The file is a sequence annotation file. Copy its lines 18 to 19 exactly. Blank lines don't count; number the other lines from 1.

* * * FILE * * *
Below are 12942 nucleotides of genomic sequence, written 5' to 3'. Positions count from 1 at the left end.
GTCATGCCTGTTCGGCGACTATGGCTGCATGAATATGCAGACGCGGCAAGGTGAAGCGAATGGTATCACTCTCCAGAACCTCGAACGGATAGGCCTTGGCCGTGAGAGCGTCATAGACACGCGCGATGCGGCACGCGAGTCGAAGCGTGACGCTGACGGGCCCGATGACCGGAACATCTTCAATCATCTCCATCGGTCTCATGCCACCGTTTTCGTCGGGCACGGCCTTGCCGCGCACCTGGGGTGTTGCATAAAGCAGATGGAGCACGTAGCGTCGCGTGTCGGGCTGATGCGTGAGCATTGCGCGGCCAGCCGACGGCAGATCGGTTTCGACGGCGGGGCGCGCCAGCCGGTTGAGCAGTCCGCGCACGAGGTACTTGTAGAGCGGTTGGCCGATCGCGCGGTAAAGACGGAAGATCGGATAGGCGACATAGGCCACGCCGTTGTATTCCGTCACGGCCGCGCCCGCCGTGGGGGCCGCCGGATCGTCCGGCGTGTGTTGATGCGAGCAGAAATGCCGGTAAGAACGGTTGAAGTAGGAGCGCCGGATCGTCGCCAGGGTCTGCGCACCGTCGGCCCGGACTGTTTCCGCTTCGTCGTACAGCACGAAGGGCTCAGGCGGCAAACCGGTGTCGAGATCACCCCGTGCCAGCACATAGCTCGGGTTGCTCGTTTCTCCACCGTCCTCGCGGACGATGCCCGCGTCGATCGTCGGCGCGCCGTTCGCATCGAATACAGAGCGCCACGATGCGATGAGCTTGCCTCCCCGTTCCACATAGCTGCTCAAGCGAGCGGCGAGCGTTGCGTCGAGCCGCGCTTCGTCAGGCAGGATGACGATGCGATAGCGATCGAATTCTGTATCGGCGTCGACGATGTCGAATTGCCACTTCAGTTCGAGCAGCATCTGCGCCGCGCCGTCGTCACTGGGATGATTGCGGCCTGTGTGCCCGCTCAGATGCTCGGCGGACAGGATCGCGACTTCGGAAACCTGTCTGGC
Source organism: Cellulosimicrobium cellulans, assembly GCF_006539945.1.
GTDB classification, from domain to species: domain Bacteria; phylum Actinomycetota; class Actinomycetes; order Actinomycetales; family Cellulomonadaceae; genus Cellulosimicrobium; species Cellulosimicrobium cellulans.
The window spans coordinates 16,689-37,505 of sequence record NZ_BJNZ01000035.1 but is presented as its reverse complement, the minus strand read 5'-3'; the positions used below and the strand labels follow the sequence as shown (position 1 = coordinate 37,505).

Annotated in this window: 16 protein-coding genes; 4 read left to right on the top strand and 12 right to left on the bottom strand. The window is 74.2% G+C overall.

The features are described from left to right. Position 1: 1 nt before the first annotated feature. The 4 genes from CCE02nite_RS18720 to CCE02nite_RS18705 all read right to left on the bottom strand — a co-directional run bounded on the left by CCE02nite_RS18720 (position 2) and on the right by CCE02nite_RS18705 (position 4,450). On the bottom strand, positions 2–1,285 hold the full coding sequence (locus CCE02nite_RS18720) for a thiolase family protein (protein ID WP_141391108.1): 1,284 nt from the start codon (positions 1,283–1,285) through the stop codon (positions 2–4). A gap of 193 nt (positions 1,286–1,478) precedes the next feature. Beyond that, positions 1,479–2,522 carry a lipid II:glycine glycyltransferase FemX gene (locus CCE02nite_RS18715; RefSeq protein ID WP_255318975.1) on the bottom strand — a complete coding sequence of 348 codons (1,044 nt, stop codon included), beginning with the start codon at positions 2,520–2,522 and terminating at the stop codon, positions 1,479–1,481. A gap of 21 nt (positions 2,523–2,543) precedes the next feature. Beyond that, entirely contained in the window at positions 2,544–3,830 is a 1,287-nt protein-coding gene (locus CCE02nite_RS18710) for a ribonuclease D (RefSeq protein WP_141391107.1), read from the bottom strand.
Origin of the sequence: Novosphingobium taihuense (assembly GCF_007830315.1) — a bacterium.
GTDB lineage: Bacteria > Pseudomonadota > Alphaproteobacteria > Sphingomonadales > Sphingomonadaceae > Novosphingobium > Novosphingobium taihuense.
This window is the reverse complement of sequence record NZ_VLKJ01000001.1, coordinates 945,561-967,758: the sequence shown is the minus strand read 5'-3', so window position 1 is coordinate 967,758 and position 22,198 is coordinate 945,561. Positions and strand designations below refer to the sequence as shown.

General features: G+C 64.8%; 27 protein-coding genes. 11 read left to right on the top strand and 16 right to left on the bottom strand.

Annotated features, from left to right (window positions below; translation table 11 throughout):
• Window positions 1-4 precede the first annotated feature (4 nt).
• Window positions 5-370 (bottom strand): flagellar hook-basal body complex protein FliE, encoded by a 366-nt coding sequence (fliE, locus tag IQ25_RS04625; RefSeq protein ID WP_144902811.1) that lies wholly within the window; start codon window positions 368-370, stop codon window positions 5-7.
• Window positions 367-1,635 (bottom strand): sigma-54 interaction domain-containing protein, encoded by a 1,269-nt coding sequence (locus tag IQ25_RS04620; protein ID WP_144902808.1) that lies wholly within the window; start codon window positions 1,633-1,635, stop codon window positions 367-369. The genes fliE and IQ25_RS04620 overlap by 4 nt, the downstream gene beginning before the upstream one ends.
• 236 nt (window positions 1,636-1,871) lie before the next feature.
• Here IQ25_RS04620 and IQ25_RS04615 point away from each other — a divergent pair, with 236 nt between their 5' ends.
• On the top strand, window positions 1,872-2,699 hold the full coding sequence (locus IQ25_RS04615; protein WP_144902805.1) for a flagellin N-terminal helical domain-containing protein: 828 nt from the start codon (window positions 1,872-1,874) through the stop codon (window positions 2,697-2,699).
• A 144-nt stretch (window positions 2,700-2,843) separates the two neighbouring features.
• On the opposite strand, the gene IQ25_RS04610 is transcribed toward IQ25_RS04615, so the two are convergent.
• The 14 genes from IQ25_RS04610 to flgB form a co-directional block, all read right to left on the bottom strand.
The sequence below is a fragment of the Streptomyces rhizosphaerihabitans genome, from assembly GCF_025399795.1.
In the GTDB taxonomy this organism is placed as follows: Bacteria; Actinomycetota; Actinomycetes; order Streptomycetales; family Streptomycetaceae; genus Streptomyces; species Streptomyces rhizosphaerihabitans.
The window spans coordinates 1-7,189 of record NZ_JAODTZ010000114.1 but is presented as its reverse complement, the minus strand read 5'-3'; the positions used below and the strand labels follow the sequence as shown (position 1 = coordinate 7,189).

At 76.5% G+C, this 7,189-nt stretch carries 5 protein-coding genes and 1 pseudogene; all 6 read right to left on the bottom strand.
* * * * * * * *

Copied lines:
• On the top strand, window positions 1,872-2,699 hold the full coding sequence (locus IQ25_RS04615; protein WP_144902805.1) for a flagellin N-terminal helical domain-containing protein: 828 nt from the start codon (window positions 1,872-1,874) through the stop codon (window positions 2,697-2,699).
• A 144-nt stretch (window positions 2,700-2,843) separates the two neighbouring features.